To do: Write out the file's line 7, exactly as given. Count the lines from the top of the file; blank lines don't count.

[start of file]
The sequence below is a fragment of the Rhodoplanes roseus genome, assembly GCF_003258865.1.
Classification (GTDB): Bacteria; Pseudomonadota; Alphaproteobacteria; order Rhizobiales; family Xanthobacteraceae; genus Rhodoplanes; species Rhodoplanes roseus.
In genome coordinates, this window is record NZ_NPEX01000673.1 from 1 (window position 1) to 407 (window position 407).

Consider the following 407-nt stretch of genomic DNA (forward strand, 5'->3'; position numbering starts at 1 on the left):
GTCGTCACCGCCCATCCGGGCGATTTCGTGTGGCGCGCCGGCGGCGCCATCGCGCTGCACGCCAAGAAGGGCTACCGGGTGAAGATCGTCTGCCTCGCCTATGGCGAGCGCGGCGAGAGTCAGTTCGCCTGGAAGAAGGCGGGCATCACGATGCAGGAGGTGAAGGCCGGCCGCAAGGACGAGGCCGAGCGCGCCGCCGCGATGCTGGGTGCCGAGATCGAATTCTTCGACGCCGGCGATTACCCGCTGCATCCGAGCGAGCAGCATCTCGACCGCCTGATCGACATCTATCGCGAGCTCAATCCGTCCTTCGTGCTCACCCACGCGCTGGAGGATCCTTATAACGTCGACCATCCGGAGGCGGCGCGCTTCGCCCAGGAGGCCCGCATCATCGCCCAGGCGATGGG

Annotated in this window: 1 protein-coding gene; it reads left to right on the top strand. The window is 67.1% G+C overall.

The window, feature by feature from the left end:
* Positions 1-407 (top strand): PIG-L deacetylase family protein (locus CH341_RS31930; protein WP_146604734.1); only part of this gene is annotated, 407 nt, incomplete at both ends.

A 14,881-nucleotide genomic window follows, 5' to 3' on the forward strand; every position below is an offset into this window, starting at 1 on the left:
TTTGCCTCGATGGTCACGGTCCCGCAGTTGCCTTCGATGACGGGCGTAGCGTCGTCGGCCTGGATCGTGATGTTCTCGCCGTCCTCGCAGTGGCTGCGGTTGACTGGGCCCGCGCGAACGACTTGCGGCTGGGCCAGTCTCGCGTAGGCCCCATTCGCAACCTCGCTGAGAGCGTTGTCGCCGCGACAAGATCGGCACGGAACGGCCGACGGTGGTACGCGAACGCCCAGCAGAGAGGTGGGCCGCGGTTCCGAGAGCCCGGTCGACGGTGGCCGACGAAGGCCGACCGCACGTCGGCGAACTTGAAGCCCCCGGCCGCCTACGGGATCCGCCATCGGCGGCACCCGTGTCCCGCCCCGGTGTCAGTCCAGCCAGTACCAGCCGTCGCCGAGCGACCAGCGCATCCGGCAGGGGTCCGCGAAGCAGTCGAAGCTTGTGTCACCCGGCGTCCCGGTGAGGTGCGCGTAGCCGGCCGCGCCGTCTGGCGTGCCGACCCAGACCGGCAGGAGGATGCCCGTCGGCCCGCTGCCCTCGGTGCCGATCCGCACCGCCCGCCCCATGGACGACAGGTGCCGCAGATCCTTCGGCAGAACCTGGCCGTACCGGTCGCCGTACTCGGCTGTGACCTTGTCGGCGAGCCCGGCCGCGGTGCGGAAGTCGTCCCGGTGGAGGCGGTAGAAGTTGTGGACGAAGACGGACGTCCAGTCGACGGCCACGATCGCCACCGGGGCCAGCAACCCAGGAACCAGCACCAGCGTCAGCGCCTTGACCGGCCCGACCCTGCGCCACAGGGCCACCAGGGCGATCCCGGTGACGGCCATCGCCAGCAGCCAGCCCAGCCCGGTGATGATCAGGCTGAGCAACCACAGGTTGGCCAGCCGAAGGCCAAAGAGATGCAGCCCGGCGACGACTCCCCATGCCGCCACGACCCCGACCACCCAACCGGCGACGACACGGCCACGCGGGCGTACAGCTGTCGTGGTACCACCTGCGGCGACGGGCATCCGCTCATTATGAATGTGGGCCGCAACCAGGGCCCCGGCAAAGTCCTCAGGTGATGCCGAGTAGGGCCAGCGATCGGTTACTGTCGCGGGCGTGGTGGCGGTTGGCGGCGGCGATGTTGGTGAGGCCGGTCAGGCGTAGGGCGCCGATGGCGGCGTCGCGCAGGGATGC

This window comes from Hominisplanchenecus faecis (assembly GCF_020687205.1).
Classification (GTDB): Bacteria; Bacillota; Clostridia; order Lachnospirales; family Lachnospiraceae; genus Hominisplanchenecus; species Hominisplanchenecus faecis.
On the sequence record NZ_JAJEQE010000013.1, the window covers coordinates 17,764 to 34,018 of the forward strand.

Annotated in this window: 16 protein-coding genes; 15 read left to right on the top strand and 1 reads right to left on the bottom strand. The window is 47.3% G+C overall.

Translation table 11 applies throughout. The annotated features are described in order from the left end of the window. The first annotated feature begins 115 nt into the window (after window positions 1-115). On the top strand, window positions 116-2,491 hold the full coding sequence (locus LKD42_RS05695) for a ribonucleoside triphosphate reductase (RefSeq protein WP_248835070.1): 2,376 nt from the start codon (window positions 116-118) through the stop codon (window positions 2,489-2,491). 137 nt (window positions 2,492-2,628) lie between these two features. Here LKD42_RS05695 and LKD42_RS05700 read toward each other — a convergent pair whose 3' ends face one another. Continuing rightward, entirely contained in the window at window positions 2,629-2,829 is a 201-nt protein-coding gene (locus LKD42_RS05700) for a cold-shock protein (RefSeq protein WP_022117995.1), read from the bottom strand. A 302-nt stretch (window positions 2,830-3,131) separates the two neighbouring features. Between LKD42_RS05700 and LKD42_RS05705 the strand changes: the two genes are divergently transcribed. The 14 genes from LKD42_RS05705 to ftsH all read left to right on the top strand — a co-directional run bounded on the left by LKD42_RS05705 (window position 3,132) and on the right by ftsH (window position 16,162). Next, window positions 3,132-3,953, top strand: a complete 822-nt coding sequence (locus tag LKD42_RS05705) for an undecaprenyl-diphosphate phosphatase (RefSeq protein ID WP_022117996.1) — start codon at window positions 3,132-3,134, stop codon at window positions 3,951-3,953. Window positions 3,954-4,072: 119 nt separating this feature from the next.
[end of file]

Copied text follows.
The window, feature by feature from the left end: